An Open Letter

muzkore - An Open letter

On the 11th April, 2016, the doors shut on FutureStorm which was a small business I had been working in with my wife Andrea. To be honest, by the time I got to that point, I felt a bit worn out and used. My response was to replace the business website with a message letting people know why we were closing down and delivered ‘an open letter’ highlighting what I learned and hopefully help others avoid a lot of pain in the process of starting their small business. Keep reading and please feel free to leave a comment.

Date: 16th April, 2016.
Title: An Open Letter
Author: Murray Chapman

FutureStorm came from a long desire to do quality work at a price affordable by most small to medium businesses. It was about creating content on the web that was personalised and considered the client in every way possible. 

As with business, money makes the world turn and without it, businesses cannot function. Sadly financial stress is the reason why FutureStorm is closing. Not many businesses would be upfront about it but I want to share this as a means of shedding light on being part of a highly skilled business.

We have have the opportunity to work with lots of great businesses and really wished it did not have to stop. The problem we found was that truly personalised work was not financially viable with our current business model. We were told by other businesses to adopt a tougher attitude towards issues we were facing but I could see from industry insight that it was a quality and care trade-off. Hardening up in areas meant less personalisation and less real care of the clients wishes and desires. We were told to just off-shore our work and save a packet. Our desire was to keep the work and dollars supporting the Australian economy and so we really did not want to go in that direction. We did give it a go a few times due to needing extra hands urgently but ended up causing issues which cemented the idea to keep it local. We were told to charge more but some of the prices being charged I found ridiculous and I have decades of industry insight to make that statement. It was a tad disheartening when we found ourself having to justify our very reasonable prices but we get that people want to know what they are paying for.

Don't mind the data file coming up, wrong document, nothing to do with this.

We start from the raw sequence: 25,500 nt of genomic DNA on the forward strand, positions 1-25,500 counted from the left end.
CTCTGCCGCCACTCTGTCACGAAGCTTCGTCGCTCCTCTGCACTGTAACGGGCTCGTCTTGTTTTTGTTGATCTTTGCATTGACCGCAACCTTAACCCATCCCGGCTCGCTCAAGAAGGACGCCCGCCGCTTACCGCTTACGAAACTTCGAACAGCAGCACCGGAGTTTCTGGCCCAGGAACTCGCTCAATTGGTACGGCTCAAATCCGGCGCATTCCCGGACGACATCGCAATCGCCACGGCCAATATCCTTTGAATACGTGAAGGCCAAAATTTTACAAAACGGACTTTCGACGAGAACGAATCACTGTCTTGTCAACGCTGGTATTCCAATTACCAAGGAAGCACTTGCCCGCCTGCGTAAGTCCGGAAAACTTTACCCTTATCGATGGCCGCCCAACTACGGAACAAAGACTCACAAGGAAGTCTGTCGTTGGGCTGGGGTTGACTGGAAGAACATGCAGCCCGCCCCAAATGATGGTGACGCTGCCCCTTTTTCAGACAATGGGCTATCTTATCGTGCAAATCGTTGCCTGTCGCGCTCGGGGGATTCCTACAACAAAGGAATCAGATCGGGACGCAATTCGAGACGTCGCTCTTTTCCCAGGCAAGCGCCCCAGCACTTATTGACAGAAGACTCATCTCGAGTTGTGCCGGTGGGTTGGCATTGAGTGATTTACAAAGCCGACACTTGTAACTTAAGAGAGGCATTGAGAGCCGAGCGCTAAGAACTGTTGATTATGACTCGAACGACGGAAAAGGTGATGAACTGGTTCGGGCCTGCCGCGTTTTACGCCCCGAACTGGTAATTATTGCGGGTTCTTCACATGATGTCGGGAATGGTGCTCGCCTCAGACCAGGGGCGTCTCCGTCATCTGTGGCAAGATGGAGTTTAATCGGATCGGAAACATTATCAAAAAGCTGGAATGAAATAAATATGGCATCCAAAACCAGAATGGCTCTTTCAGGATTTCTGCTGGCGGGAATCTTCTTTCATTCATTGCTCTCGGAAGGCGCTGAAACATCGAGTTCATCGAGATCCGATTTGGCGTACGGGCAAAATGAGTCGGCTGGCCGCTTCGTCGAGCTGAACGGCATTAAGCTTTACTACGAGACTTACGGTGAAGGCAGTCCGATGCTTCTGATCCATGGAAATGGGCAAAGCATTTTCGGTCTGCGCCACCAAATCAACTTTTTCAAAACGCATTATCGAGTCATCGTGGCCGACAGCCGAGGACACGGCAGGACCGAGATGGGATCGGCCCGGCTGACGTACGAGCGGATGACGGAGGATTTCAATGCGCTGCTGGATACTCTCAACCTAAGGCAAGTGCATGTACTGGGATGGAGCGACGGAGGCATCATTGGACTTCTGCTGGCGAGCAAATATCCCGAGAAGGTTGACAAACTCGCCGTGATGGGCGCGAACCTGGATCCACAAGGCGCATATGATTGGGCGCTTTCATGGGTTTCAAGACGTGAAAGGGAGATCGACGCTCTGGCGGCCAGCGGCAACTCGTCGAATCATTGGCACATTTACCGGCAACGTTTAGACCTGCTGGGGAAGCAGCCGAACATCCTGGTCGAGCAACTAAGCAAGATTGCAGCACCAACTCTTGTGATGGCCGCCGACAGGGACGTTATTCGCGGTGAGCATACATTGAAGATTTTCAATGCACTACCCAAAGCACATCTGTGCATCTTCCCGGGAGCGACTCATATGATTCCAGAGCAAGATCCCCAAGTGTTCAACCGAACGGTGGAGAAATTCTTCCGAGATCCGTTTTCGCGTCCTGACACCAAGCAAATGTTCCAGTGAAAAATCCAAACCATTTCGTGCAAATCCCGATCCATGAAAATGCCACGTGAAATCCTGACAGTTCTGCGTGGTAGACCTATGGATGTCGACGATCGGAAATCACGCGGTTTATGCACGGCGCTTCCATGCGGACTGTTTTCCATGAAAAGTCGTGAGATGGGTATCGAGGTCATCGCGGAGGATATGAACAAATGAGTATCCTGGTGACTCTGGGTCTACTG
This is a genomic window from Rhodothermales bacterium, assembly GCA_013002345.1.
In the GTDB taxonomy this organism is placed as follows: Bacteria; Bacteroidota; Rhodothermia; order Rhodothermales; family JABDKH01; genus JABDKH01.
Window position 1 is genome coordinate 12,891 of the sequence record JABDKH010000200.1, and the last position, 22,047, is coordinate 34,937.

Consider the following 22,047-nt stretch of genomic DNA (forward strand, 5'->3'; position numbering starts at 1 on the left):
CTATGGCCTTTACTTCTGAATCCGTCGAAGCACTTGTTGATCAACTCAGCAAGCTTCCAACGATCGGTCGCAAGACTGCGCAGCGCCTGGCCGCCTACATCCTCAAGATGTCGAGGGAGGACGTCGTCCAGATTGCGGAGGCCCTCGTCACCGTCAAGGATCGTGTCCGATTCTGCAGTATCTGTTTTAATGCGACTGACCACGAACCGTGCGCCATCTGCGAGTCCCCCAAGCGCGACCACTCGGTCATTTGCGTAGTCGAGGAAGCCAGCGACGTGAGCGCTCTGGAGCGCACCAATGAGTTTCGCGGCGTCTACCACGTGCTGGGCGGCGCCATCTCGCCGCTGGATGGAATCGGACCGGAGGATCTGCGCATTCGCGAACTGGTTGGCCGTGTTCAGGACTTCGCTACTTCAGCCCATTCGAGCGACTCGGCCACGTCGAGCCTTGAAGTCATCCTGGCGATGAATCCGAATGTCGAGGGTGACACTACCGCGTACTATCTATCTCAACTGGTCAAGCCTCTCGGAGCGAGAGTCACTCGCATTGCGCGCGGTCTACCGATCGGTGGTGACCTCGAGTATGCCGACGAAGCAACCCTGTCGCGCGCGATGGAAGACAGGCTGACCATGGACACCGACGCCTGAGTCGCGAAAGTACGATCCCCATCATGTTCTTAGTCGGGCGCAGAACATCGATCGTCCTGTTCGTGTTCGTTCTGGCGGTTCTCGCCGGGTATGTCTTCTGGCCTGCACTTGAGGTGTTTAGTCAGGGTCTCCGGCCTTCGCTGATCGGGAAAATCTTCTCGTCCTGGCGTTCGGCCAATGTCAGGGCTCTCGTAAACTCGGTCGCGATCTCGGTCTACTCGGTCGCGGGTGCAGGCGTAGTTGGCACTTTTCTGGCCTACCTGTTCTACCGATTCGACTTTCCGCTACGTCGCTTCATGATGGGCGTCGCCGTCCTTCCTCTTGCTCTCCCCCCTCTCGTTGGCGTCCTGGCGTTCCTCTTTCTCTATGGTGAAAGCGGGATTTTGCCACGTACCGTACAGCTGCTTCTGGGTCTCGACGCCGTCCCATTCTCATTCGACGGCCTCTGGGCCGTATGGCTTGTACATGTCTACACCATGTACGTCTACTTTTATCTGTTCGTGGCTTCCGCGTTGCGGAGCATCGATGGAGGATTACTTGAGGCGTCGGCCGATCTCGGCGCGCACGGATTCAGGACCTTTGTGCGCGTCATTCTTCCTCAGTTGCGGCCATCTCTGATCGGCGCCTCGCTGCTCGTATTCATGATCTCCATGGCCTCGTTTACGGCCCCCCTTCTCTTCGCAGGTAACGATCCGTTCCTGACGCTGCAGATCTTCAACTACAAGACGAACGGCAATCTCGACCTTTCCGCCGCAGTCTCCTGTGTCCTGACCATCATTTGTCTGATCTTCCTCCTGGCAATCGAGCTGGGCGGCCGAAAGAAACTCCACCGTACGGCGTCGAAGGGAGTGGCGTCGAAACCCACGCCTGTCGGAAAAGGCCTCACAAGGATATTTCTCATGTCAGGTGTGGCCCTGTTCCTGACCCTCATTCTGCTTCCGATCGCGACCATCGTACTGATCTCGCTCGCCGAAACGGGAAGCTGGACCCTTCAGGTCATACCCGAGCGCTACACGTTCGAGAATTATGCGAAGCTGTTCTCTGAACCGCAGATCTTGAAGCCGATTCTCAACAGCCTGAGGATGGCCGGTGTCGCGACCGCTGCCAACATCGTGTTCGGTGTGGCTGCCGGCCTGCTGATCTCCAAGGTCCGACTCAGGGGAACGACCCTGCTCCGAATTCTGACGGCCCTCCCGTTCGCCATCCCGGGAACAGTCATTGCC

On a side note, I want to address directly those that want a website or an update to their current online presence. Here are a few things to keep in mind when you are planning and deciding on your budget. It would well be worth reading and will most probably save you a lot of time and money (translation: blood, sweat and tears).

  1. Websites are highly complex and have just as many nooks and crannies as a physical store. Even these fancy drag and drop website tools (that really aren’t anywhere near as good if you want something original) do a lot in the background that you do not see. There is a lot going on in the background that needs just as much attention and care as what is visible. The strength of your walls around you are governed by the structure that holds them. A rushed job with cheap materials will always end in disaster.
  2. Websites are not cheap to make properly. $200 will barely even get you a design these days. With some companies, it will not even get you in the front door for a consultation. A decent website starts at $1000 and that will get you a single highly customisable and responsive web page. If you want a store to sell your services or products, expect to add a couple of thousand to that price. Maybe more depending on where you go. Why so much? Try thinking about all of the devices the website will need to work on and all of the customisation involved to personalise for each device. Consider the security that needs to be monitored to stop cyber criminals from ruining your online business. Add to that the many plugins and add ons that are needed to make your site function just the way you want it. What about all of the testing at the various stages to make sure your website is functioning in all circumstances…? Making every part of your website work together in harmony is complex at the least. In short, it is a lot of work and as the famous quote goes, “if you want to make money, prepare to spend it.” If you are not paying a decent amount for your site, I would be concerned and asking your designer/developer why.